The IWD is a day when there is a global celebration of women’s rights and achievements. It started as a labour movement more than a century ago, in the early 1900s, when more than 15,000 women marched for the first time on the streets of New York to demand better working hours, pay, and voting rights for women. In 1910, a German activist, Clara Zetkin, proposed an International Women’s Day in Copenhagen, and the first IWD was held on March 19, 1911, in four European countries. Since then, the date has been changed to March 8 and observed worldwide, which was later adopted by the United Nations as its annual function.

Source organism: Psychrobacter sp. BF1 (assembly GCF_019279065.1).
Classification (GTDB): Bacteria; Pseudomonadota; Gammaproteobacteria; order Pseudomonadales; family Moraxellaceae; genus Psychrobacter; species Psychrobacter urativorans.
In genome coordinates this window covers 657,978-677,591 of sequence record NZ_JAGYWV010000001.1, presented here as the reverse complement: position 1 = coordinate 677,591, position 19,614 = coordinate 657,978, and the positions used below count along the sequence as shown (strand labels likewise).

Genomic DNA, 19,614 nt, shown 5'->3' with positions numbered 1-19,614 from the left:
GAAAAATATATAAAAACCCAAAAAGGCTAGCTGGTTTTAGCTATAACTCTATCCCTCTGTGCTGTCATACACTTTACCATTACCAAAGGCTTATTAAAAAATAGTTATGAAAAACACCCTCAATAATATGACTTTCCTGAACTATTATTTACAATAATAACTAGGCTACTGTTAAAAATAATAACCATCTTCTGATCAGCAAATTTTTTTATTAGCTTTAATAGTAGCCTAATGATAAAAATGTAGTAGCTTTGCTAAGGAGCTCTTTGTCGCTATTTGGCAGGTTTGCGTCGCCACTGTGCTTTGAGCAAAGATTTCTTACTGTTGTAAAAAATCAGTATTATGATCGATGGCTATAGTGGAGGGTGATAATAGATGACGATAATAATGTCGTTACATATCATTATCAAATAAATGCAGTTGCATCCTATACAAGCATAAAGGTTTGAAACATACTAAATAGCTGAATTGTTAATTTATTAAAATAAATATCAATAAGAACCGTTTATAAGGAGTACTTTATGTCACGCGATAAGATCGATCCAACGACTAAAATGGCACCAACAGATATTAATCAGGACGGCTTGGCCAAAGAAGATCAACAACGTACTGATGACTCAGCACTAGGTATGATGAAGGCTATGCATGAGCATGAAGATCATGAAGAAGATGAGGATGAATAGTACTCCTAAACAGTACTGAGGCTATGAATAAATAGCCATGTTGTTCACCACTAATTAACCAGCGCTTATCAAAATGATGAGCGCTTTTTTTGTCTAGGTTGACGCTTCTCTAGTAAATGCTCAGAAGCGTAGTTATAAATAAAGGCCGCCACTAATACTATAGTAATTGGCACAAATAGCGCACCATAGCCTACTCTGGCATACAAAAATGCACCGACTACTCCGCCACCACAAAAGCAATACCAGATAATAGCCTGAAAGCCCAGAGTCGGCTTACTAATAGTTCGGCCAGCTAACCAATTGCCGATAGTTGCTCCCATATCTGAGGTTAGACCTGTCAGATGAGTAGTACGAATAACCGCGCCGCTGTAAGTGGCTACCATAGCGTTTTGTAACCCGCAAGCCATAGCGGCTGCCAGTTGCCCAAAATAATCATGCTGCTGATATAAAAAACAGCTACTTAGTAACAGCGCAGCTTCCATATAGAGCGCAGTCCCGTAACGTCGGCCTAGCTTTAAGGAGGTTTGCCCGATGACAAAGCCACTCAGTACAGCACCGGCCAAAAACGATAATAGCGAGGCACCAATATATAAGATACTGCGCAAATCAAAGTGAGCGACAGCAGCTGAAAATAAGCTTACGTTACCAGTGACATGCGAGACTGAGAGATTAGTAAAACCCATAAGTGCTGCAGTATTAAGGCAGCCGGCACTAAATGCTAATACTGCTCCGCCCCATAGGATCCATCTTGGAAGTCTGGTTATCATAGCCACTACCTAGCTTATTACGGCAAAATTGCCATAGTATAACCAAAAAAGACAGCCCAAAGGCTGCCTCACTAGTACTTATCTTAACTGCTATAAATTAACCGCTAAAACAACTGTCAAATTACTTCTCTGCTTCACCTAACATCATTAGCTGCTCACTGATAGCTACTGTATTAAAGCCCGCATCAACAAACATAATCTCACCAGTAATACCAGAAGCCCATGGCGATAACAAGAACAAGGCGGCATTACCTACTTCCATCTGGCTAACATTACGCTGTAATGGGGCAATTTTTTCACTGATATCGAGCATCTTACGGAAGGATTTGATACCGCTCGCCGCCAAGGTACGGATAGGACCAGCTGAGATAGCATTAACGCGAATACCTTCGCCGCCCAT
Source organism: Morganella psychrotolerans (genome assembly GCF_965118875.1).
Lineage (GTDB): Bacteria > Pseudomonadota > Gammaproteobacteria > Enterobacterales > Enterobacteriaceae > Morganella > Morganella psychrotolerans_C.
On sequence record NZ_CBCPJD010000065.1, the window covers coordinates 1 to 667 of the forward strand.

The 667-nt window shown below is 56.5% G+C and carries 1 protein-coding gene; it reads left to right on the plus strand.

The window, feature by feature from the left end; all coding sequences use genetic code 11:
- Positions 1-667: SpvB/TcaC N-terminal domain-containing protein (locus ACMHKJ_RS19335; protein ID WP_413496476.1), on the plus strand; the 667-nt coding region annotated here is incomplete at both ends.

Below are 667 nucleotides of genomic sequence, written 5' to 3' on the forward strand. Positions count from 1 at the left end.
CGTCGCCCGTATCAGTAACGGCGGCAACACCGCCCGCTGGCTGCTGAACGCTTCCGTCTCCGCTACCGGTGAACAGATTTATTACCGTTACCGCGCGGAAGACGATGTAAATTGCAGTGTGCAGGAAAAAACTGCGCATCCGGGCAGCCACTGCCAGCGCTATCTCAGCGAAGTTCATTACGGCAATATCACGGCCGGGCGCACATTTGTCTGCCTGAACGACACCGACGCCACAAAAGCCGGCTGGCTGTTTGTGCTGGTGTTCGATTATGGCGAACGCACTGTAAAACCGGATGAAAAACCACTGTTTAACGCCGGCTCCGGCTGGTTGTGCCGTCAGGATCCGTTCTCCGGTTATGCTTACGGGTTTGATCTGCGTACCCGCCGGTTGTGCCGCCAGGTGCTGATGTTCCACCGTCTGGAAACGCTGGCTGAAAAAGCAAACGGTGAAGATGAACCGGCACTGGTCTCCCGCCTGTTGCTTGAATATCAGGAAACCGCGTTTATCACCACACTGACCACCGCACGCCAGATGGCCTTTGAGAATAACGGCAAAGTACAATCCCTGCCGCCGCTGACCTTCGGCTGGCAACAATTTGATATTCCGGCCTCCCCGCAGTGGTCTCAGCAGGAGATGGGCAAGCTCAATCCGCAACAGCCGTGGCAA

IWD has succeeded in celebrating globally to reflect and rejoice on progress in women’s empowerment and also plans to work more to end violence against them. However, the drivers of GBVAW&Gs are very complex and multifaceted. Based on social, cultural, religious, traditional, economic, and political reasons, different communities still have ingrained structural differences that categorise people into different segments, and discrimination is a mindset that has been hard to erase.